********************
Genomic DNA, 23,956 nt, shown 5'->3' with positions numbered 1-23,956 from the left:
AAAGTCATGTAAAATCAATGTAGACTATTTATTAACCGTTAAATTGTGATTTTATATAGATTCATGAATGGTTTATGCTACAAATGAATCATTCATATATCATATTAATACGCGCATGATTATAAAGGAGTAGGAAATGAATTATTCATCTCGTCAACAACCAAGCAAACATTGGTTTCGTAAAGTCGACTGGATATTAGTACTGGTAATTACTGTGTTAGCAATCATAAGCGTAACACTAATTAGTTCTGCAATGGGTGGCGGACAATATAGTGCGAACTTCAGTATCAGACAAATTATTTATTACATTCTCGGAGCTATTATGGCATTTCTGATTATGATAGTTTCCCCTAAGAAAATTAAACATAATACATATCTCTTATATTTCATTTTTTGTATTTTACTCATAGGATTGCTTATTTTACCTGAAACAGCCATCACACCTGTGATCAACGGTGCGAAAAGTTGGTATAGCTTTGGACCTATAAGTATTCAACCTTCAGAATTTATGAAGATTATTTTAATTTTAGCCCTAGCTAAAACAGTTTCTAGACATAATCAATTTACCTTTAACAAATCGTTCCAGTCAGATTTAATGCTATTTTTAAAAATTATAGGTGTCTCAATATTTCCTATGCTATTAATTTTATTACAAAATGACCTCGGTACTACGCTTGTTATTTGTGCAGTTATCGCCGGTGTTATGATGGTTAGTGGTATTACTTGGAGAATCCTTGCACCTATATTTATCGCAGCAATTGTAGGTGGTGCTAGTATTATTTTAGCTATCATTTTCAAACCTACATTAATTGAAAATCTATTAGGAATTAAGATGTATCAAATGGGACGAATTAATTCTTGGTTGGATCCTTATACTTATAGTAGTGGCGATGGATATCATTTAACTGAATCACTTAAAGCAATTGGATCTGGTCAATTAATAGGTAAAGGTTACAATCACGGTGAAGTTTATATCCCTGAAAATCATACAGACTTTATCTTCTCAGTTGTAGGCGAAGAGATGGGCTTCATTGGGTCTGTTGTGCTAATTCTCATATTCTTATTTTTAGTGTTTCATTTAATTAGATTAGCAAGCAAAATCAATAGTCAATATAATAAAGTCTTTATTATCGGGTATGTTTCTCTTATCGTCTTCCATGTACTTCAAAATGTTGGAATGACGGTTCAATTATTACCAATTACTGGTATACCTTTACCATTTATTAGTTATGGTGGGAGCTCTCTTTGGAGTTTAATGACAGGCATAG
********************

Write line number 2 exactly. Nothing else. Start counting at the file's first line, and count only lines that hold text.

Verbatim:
AAAGTCATGTAAAATCAATGTAGACTATTTATTAACCGTTAAATTGTGATTTTATATAGATTCATGAATGGTTTATGCTACAAATGAATCATTCATATATCATATTAATACGCGCATGATTATAAAGGAGTAGGAAATGAATTATTCATCTCGTCAACAACCAAGCAAACATTGGTTTCGTAAAGTCGACTGGATATTAGTACTGGTAATTACTGTGTTAGCAATCATAAGCGTAACACTAATTAGTTCTGCAATGGGTGGCGGACAATATAGTGCGAACTTCAGTATCAGACAAATTATTTATTACATTCTCGGAGCTATTATGGCATTTCTGATTATGATAGTTTCCCCTAAGAAAATTAAACATAATACATATCTCTTATATTTCATTTTTTGTATTTTACTCATAGGATTGCTTATTTTACCTGAAACAGCCATCACACCTGTGATCAACGGTGCGAAAAGTTGGTATAGCTTTGGACCTATAAGTATTCAACCTTCAGAATTTATGAAGATTATTTTAATTTTAGCCCTAGCTAAAACAGTTTCTAGACATAATCAATTTACCTTTAACAAATCGTTCCAGTCAGATTTAATGCTATTTTTAAAAATTATAGGTGTCTCAATATTTCCTATGCTATTAATTTTATTACAAAATGACCTCGGTACTACGCTTGTTATTTGTGCAGTTATCGCCGGTGTTATGATGGTTAGTGGTATTACTTGGAGAATCCTTGCACCTATATTTATCGCAGCAATTGTAGGTGGTGCTAGTATTATTTTAGCTATCATTTTCAAACCTACATTAATTGAAAATCTATTAGGAATTAAGATGTATCAAATGGGACGAATTAATTCTTGGTTGGATCCTTATACTTATAGTAGTGGCGATGGATATCATTTAACTGAATCACTTAAAGCAATTGGATCTGGTCAATTAATAGGTAAAGGTTACAATCACGGTGAAGTTTATATCCCTGAAAATCATACAGACTTTATCTTCTCAGTTGTAGGCGAAGAGATGGGCTTCATTGGGTCTGTTGTGCTAATTCTCATATTCTTATTTTTAGTGTTTCATTTAATTAGATTAGCAAGCAAAATCAATAGTCAATATAATAAAGTCTTTATTATCGGGTATGTTTCTCTTATCGTCTTCCATGTACTTCAAAATGTTGGAATGACGGTTCAATTATTACCAATTACTGGTATACCTTTACCATTTATTAGTTATGGTGGGAGCTCTCTTTGGAGTTTAATGACAGGCATAG